When children play with one another in an environment that is rich in materials that lend themselves to unlimited imaginative uses, the children are encouraged to think independently and creatively, then collaboratively. They use materials to create scenarios, tools, garb and props that advance and enhance the play experience by employing the neutral objects around them in specific and assigned ways. There are also more and varied opportunities for different children to contribute to the narrative in a meaningful way, rather than just the one or two that either possess the signifier toy or are most expert at the predetermined storylines.
In a commercialized childhood…..
Play is driven by branded toys, media, and storylines.
Kids interact with peers and adults mostly via commercial technology or screen-based play.
Children are seen as a mass market, and valued for what they can spend (or nag their parents to spend).
Toys, clothes, and other products are hyper-gendered and gender-segregated, because more products means more profits.
Kids’ media is designed first-and-foremost to build brand loyalty, sell licensed products, and capture children’s attention for advertisers.
Children’s values are shaped by marketing messages.
Thanks to the important work of http://commercialfreechildhood.org/
We use the work of Tom Drummond to guide our language with children.
One of the things we all struggle with at one time or another is being able to communicate with the children in our lives in positive, productive and respectful language once things get frustrating, heated or hurried. Most of us have also been exposed to methods of engaging with kids that are focused on getting a quick result rather than on building a vocabulary of navigation, self-awareness, dignity and respect. Several years ago, we came across the work of Tom Drummond, a professor emeritus who has generously shared his teaching portfolio with the rest of us, now that he is retired. There is more there than I will ever be able to fully appreciate, but his work on effective, respectful, joyful communication, titled Enterprise Talk, has been, to quote one of our teachers, revolutionary!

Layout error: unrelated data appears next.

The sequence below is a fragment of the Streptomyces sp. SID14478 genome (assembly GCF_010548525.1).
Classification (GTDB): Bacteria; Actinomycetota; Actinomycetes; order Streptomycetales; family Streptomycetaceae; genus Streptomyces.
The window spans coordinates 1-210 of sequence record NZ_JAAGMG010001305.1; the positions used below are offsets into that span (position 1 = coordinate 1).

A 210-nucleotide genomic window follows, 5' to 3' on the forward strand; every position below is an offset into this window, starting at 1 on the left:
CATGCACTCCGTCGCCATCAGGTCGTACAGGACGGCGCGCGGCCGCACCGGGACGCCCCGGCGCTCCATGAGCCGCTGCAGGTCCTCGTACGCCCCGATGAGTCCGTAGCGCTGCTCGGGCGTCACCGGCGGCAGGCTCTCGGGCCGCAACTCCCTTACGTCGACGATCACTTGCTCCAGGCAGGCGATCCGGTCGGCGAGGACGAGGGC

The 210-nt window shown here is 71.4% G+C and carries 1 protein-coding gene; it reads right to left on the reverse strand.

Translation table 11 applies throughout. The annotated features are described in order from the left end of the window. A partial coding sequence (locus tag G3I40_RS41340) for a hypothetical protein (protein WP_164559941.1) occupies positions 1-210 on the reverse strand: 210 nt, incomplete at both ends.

He first offers, rather provocatively, three prohibitions:
no directions (nobody likes being told what to do all the time, including children … furthermore, they learn little about self-management or constructive decision making when not given the space to practice either.)
no questions (not really NO questions, just no questions for the sake of getting kids to perform and no questions that are really directions repackaged into questions. “What are you supposed to be doing right now?” isn’t so much a question as it is a message of manipulation and disapproval.)
no praise (again, no empty-calorie praise…things like “cool” or “awesome” or “good job” usually have little depth or sincerity – better to try one of the suggestions to follow!)
And replaces them with six guides –
Description (Giving information about what is happening or what needs to happen casts the child as a participant rather than a subject. “I’m almost done making dinner, and we’ll be eating soon. In a few minutes we will need to set up the table for dinner.”)
Narration (“You have been really busy making a big block city on the table for your panda bears to explore. I’m going to get the napkins and silverware while you are finishing up their adventure.”)
Subjective talk (Modeling with the bonus of appropriate observational vocabulary for future use “I’m going to start picking up the blocks that fell down here on the floor because we have to put away these toys before we can set the table for dinner.”)
Non-verbal recognition (A smile, a wink, a high-five, giving one of the toy pandas a kiss good night as you place it on the storage bin. Sharing a moment of gratitude, companionship and collaborative success.)
Intrinsically phrased recognition (Noticing, out loud, the naturally occurring feelings that come with perseverance and constructive behavior.)
Enjoyment “Racing to sort all those blocks was fun wasn’t it?”
Competence “You didn’t drop a single one.”
Cleverness “You had a great idea.”
Growth and Change “You’re sure getting strong!”
Enterprise Talk: a handrail
Still have Questions?
If you can't find an answer in the FAQ above, please feel free to contact us here. We aim to answer any and all parent questions.